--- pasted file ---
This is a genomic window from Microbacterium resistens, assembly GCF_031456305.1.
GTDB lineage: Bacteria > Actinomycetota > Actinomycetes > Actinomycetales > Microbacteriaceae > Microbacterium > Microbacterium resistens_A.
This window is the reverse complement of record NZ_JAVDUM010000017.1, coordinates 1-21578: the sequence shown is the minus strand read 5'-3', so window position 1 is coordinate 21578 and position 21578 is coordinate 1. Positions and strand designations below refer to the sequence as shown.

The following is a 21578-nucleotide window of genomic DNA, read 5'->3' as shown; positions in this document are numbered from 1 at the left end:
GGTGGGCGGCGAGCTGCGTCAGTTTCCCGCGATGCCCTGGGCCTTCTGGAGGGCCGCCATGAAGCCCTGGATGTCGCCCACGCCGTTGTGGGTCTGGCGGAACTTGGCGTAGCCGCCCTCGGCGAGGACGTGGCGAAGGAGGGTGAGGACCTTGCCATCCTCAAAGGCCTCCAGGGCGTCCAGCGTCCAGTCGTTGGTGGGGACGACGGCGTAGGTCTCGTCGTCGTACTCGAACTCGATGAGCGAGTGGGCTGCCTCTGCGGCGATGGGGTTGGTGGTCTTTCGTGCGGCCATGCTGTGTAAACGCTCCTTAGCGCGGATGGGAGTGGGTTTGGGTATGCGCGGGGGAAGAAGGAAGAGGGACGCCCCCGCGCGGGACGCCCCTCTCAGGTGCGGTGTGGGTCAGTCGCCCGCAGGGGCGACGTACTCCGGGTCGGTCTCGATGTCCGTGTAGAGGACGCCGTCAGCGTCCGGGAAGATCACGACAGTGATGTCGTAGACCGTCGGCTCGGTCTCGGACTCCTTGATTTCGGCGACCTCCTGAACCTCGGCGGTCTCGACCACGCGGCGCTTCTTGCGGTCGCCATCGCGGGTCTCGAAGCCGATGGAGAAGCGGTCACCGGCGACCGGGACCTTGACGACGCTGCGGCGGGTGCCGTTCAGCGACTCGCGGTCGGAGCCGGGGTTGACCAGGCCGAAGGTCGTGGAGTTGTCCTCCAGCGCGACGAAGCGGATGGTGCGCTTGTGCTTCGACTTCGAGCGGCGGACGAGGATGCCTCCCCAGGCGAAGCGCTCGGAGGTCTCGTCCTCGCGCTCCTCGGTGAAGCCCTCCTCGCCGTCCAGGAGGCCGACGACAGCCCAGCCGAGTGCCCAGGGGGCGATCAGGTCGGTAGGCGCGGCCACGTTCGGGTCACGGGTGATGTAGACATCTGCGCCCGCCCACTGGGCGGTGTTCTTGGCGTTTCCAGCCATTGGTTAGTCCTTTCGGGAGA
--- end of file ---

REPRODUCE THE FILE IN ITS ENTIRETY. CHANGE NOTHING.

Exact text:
This is a genomic window from Microbacterium resistens, assembly GCF_031456305.1.
GTDB lineage: Bacteria > Actinomycetota > Actinomycetes > Actinomycetales > Microbacteriaceae > Microbacterium > Microbacterium resistens_A.
This window is the reverse complement of record NZ_JAVDUM010000017.1, coordinates 1-21578: the sequence shown is the minus strand read 5'-3', so window position 1 is coordinate 21578 and position 21578 is coordinate 1. Positions and strand designations below refer to the sequence as shown.

The following is a 21578-nucleotide window of genomic DNA, read 5'->3' as shown; positions in this document are numbered from 1 at the left end:
GGTGGGCGGCGAGCTGCGTCAGTTTCCCGCGATGCCCTGGGCCTTCTGGAGGGCCGCCATGAAGCCCTGGATGTCGCCCACGCCGTTGTGGGTCTGGCGGAACTTGGCGTAGCCGCCCTCGGCGAGGACGTGGCGAAGGAGGGTGAGGACCTTGCCATCCTCAAAGGCCTCCAGGGCGTCCAGCGTCCAGTCGTTGGTGGGGACGACGGCGTAGGTCTCGTCGTCGTACTCGAACTCGATGAGCGAGTGGGCTGCCTCTGCGGCGATGGGGTTGGTGGTCTTTCGTGCGGCCATGCTGTGTAAACGCTCCTTAGCGCGGATGGGAGTGGGTTTGGGTATGCGCGGGGGAAGAAGGAAGAGGGACGCCCCCGCGCGGGACGCCCCTCTCAGGTGCGGTGTGGGTCAGTCGCCCGCAGGGGCGACGTACTCCGGGTCGGTCTCGATGTCCGTGTAGAGGACGCCGTCAGCGTCCGGGAAGATCACGACAGTGATGTCGTAGACCGTCGGCTCGGTCTCGGACTCCTTGATTTCGGCGACCTCCTGAACCTCGGCGGTCTCGACCACGCGGCGCTTCTTGCGGTCGCCATCGCGGGTCTCGAAGCCGATGGAGAAGCGGTCACCGGCGACCGGGACCTTGACGACGCTGCGGCGGGTGCCGTTCAGCGACTCGCGGTCGGAGCCGGGGTTGACCAGGCCGAAGGTCGTGGAGTTGTCCTCCAGCGCGACGAAGCGGATGGTGCGCTTGTGCTTCGACTTCGAGCGGCGGACGAGGATGCCTCCCCAGGCGAAGCGCTCGGAGGTCTCGTCCTCGCGCTCCTCGGTGAAGCCCTCCTCGCCGTCCAGGAGGCCGACGACAGCCCAGCCGAGTGCCCAGGGGGCGATCAGGTCGGTAGGCGCGGCCACGTTCGGGTCACGGGTGATGTAGACATCTGCGCCCGCCCACTGGGCGGTGTTCTTGGCGTTTCCAGCCATTGGTTAGTCCTTTCGGGAGA